The consultation document provides four overarching motivations for the overall review, which are: ‘deepening understanding of innovation in the financial services sector [to] better understand the opportunities and risks for consumers and the economy’; ‘better inform[ing] our regulatory approach, allowing us to ensure that our regulation is aligned with a well-functioning financial system based on good levels of competition and innovation’; ‘better explain[ing] to innovative firms what being regulated entails – so firms can build regulatory requirements and safeguards into their early-stage development’; and ‘embed[ding] a regulatory culture in fledgling and fast-growing firms – to ensure they are properly prepared for the responsibilities that come as regulated firms, as well as properly run once authorised.’
RELATED ARTICLE ‘Your entire organisation needs to be an “innovation lab”’: Australia central bank data chief – a write-up of a panel session at the European Central Bank-organised ‘Supervision Innovators Conference 2023’ on 20 September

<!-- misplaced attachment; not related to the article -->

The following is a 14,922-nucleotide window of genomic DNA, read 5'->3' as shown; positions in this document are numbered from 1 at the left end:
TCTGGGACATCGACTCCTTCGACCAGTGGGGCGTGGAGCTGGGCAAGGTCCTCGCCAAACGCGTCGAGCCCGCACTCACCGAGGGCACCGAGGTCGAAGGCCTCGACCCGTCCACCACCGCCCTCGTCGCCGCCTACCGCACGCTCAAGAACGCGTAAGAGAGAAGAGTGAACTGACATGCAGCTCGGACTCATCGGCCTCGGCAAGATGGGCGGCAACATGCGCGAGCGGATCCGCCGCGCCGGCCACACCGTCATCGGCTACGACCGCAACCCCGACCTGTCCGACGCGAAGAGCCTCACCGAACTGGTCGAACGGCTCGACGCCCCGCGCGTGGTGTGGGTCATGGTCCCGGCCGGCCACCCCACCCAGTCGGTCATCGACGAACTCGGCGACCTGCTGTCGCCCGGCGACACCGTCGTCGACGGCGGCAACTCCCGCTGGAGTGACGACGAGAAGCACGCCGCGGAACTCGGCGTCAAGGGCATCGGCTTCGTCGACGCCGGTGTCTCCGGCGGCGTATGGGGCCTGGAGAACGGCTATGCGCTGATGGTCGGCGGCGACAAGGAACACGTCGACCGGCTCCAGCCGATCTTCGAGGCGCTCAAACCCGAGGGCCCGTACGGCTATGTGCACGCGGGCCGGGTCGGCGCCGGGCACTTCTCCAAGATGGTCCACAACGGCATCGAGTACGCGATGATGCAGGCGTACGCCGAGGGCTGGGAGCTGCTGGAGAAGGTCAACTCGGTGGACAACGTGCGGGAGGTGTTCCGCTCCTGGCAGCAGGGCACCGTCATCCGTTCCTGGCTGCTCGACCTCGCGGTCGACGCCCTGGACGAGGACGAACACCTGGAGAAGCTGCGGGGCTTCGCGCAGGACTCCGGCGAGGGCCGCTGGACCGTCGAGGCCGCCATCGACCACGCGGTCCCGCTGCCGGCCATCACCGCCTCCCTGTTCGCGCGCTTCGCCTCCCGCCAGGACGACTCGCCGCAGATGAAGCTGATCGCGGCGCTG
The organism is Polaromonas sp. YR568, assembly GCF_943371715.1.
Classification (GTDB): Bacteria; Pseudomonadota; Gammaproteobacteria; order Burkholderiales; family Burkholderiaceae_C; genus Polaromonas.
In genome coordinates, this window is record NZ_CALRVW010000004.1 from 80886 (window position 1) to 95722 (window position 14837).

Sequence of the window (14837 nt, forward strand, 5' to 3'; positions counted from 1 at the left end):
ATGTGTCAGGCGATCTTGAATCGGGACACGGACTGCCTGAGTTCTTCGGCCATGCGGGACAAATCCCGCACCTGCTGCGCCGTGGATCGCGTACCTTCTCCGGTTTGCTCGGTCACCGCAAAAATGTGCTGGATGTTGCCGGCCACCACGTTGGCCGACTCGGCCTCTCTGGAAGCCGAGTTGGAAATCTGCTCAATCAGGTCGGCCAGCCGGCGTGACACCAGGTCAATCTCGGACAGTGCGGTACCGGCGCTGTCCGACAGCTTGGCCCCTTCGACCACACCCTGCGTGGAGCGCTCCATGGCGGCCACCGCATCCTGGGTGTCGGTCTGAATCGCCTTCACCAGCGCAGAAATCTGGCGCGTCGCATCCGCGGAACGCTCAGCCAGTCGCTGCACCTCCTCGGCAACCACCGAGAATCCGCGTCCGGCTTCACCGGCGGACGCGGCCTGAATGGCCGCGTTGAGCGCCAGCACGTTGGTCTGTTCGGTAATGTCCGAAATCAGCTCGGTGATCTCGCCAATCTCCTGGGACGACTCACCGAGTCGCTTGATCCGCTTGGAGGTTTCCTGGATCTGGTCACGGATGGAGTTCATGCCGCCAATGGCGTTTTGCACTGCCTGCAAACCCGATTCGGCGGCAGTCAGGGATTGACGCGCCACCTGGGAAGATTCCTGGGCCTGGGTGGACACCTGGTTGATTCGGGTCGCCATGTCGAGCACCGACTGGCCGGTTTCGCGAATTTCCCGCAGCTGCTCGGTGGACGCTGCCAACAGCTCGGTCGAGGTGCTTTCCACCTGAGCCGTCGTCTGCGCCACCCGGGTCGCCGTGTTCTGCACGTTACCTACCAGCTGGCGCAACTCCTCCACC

Sandbox: industry should fund it
A growing number of financial authorities worldwide have launched sandboxes – controlled environments for firms to test innovative propositions – with 111 ‘regulatory sandboxes’ now in existence, according to the ‘Global Regulatory Innovation Dashboard’ (an interactive website launched by the Cambridge Centre for Alternative Finance earlier this year).